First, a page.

Trillion Dollar Shoreline, Comes With Spare Tires
Why does Manhattan turn inward onto its glittering skyscrapers and avenues of commerce when a gold coastline, a potentially magnificent waterfront, beckons from all sides? Would its residents rush to these shorelines, partaking of promenades, water sports, and river transportation systems if accessibility were vastly improved? New York essayist / author Phillip Lopate muses on these and many other thoughtfilled topics in his excellent 2004 publication, Waterfront: A Walk Around Manhattan. Waterfront will be discussed this Saturday, May 5th, by the Saturday Samplers book group meeting at Bernardsville Library.
In Waterfront: A Walk Around Manhattan, Phillip Lopate employs a personal and quite New York point of view while examining his very own turf and surf. The result is a vastly enjoyable, enlightening, and inspiring reading experience. You may even want to get up out of your chair and take a walk, perhaps not quite reaching all the forlorn, topographically dangerous spots the author trekked to in his attempt to walk around Manhattan. For as Lopate circumambulates his revered city, struggling many times to gain access to the shoreline, it becomes obvious that one of the city’s greatest features – its waterfront – is also one of its least realized treasures.
Lopate begins his walkabout at the southern tip of Manhattan, working his way up the Hudson River waterfront from Battery Park. Advancing northward, his strolls along open walkways with clear vistas of the water eventually become treacherous hikes along footpaths in the Fort Washington Park vicinity near the George Washington Bridge. There he describes “one of the loveliest, most harmonious, and yet least-known spots on the Manhattan waterfront,” but to get to it on foot necessitated “my usual bullheaded method of proceeding down the vine-scrabbled hill until the Henry Hudson Highway cut me off, then made a mad dash for it. Actually, the highway bifurcates with the park, so that you have to risk your life twice to get to the water’s edge.” After doing so, he was told that there is actually a footbridge nearby, but as New York irony would have it, there are only two footbridges, separated by three miles, crossing high-speed roads. Clearly the car supplants the foot; still, Lopate soldiered on through brambles, chainlink fences, and across high-voltage train tracks to reach northernmost Inwood Park by way of the riverfront.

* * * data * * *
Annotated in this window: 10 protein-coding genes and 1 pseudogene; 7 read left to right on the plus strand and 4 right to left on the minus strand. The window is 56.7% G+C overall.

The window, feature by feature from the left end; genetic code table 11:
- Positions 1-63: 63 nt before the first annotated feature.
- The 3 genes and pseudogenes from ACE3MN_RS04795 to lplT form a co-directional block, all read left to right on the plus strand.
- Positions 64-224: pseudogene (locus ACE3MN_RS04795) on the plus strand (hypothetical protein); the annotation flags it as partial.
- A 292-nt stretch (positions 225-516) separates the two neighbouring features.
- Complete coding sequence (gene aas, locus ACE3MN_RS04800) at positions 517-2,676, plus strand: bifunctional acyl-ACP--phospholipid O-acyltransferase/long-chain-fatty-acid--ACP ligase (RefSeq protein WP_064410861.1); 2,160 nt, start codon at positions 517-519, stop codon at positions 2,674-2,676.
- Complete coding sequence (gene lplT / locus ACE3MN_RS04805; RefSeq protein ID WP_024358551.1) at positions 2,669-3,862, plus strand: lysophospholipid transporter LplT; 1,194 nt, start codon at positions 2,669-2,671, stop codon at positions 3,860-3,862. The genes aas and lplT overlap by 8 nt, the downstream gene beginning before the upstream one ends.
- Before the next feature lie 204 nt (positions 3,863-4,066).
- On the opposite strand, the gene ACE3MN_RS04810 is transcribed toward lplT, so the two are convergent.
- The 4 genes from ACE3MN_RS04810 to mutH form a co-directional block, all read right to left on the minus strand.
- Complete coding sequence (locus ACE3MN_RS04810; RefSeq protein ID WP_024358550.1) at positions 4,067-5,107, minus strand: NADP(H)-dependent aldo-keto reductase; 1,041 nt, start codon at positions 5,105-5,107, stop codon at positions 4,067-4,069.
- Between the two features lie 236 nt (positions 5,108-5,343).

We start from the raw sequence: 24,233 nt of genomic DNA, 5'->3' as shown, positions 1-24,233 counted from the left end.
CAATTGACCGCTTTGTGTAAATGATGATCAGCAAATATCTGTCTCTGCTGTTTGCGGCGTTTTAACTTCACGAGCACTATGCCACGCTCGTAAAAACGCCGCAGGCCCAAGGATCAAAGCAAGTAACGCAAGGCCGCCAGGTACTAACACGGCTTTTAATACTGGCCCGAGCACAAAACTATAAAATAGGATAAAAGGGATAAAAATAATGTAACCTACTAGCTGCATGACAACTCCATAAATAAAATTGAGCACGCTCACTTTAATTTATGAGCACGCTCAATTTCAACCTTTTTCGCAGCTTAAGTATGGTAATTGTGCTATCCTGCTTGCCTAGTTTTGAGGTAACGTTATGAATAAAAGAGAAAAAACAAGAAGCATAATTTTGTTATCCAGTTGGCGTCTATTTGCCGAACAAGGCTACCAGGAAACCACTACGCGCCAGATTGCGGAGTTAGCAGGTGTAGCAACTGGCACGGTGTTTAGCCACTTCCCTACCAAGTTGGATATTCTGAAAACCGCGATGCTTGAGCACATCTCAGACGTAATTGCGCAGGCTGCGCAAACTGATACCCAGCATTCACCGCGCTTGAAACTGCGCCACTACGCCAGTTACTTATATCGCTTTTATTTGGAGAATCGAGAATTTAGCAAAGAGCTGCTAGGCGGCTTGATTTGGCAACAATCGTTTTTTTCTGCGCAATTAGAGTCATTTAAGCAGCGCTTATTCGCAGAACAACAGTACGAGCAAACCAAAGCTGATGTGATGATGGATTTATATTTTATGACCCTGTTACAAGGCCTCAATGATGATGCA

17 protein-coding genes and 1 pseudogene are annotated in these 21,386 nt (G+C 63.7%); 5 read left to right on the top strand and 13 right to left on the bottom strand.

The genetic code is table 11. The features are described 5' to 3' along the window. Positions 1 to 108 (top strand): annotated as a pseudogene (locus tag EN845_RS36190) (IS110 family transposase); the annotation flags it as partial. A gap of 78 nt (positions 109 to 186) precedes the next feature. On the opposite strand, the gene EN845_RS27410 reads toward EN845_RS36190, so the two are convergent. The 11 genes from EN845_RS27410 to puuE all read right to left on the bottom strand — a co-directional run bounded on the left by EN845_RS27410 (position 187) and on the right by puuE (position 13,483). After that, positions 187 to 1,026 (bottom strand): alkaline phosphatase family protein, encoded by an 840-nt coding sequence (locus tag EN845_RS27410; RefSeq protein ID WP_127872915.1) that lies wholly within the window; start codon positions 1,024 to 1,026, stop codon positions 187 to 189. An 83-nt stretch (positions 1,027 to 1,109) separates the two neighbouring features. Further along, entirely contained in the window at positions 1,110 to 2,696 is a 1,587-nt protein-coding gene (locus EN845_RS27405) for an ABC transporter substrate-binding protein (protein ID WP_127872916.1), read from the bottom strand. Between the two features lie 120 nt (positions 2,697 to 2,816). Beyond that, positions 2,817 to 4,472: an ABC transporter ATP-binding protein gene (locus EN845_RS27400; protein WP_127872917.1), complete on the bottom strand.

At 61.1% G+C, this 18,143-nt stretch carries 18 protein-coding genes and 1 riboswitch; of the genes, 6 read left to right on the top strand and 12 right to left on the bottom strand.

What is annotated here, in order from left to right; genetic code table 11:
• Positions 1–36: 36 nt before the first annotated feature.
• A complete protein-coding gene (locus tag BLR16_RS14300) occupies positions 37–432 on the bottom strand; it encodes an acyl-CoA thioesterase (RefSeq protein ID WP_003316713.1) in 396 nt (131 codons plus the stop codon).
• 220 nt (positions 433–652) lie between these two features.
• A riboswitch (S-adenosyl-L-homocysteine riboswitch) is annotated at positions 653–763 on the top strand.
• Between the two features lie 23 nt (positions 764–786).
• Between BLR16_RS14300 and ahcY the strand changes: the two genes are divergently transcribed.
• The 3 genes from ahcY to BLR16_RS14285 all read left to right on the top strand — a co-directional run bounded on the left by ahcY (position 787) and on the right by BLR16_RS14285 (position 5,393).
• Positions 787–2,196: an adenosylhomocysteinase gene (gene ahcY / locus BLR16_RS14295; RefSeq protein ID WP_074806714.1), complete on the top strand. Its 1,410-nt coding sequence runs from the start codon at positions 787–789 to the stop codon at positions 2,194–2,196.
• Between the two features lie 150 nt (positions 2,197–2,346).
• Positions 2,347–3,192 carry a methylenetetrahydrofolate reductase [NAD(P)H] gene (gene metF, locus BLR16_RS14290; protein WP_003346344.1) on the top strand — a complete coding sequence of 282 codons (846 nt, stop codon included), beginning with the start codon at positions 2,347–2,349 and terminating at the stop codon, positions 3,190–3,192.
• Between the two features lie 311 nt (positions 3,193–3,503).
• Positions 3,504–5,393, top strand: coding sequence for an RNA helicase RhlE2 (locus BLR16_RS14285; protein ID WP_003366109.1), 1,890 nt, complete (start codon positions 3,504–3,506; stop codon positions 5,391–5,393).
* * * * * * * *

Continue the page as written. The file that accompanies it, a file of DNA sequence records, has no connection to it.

The author’s sojourns along the East River – not a river, but an estuary – provide him many opportunities for fascinating digressions about housing projects, maritime history, and immigrant life. Thoroughly versed in the history and literature of New York City, Lopate cites Hart Crane, Joseph Mitchell, and Herman Melville among other writers who felt the pull of the waterfront. Of course, murderers and despairing souls also felt that pull, and over the centuries the waterfront has given up many bodies. Medical advancements in the last century or so are visually apparent, too, as Lopate passes Roosevelt Island, home to the old Smallpox Hospital and the ruins of a lunatic asylum. Directly opposite Roosevelt Island, one of the city’s foremost hospitals, New York Presbyterian/Weill Cornell Medical Center, now stretches itself out along the waterfront of the Upper East Side. Typhoid Mary, the Fulton Fish Market, Robert Moses, the city’s bridges and islands, so many interesting items are touched on here.
But let us not overlook the city’s utter lack of regard in places for its riverfront landscape, strewn as it is with automobile tires, clots of debris, and remnants of old industry. Falling economies, busted budgets, and political squabbles all have taken their toll. Lack of a cohesive and sustaining vision for the waterfront plays a part, too. Manhattan continues to transform itself, but we are left to wonder whether the city and its inhabitants will collectively recognize the potential bounty surrounding them at their watery borders.
~Review by Evelyn Fischel~
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